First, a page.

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Caribbean fears new US passport measure
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June 4 Port of Spain Trinidad: The Caribbean region could lose up to $2.6 billion a year in travel trade revenue after new U.S. passport rules go into effect at the end of this year, a tourism group said.

The Caribbean Hotel Association said a study conducted on its behalf by the World Travel and Tourism Council also found that nearly 200,000 tourism-related jobs in the area could be at risk.

Americans visiting the Caribbean will be required to have a valid U.S. passport to re-enter the United States from Dec. 31. Right now, they can travel to most places in the Caribbean using other forms of identification such as drivers' licenses.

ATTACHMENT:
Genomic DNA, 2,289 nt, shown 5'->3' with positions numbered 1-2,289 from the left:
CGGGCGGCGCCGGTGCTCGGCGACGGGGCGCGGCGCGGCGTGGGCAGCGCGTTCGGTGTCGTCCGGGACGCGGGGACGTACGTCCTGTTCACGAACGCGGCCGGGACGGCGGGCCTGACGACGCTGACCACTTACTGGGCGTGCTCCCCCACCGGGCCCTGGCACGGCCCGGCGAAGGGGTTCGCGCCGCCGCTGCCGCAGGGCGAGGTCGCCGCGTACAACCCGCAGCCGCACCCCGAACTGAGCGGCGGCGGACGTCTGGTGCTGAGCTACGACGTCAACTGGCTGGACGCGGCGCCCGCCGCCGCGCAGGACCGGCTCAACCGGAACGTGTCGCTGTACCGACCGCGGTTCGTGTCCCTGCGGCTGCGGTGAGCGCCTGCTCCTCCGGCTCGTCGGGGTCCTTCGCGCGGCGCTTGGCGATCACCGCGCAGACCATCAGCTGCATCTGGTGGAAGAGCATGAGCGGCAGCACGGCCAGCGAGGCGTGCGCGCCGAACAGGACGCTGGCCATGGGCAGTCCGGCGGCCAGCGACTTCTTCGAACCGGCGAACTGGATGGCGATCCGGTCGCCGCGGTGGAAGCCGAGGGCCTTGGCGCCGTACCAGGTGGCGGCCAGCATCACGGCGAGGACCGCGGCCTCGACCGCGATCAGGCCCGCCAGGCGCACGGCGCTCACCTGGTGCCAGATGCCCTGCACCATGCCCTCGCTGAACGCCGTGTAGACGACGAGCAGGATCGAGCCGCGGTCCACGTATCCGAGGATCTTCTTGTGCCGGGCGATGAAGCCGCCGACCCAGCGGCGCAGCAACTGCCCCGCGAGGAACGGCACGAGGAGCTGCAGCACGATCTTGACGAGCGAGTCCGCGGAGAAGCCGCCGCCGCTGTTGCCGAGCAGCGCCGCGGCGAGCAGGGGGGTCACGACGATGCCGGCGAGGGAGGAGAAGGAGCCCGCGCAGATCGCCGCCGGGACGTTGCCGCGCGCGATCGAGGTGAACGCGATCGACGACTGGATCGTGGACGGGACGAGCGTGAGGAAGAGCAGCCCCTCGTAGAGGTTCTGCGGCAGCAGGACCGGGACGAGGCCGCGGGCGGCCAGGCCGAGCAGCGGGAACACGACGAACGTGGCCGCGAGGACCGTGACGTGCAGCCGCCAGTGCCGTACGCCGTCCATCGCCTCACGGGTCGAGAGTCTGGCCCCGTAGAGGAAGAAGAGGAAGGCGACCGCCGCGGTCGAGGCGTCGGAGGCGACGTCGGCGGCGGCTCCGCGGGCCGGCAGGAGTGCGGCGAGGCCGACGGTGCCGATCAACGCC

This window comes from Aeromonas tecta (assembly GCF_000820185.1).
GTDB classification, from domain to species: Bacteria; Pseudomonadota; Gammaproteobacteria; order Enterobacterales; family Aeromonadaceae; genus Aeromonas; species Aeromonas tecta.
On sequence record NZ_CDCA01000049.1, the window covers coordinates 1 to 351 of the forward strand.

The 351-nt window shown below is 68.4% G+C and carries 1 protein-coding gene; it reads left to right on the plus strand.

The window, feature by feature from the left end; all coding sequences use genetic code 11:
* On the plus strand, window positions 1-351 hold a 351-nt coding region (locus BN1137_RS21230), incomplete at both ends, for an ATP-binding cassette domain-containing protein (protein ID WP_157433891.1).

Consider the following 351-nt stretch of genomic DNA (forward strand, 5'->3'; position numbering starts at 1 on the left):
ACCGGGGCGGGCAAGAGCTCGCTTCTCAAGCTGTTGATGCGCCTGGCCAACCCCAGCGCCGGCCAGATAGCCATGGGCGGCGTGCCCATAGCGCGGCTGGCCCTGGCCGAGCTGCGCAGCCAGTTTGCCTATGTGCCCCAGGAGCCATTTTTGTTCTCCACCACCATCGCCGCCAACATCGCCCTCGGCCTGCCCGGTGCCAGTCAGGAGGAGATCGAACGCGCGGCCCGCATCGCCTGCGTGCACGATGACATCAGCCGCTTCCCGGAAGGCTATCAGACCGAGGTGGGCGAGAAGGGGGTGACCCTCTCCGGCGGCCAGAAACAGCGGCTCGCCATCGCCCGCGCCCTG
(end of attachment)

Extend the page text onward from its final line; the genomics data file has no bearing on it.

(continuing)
The study looked at what percentage of U.S. visitors to the Caribbean do not use a valid U.S. passport and how the new requirement might affect the region's $20.7 billion annual tourism earnings -- a lifeblood for island nations.

"The study concluded that in the Caribbean, as much as $2.6 billion of visitor export earnings and more than 188,000 travel and tourism jobs could be at risk," the hotel association said.

The effect of the new regulation "will be a permanent realignment of traffic, with spontaneous, last-minute travel significantly reduced," said hotel association chief Berthia Parle.

The Caribbean hoteliers urged Washington to delay the terrorism prevention measure until 2008, when the passport requirement is also set to apply to U.S. travelers to Mexico and Canada. U.S. President George W. Bush has said he hoped for flexibility in how the policy is applied with regard to Canada and Mexico.

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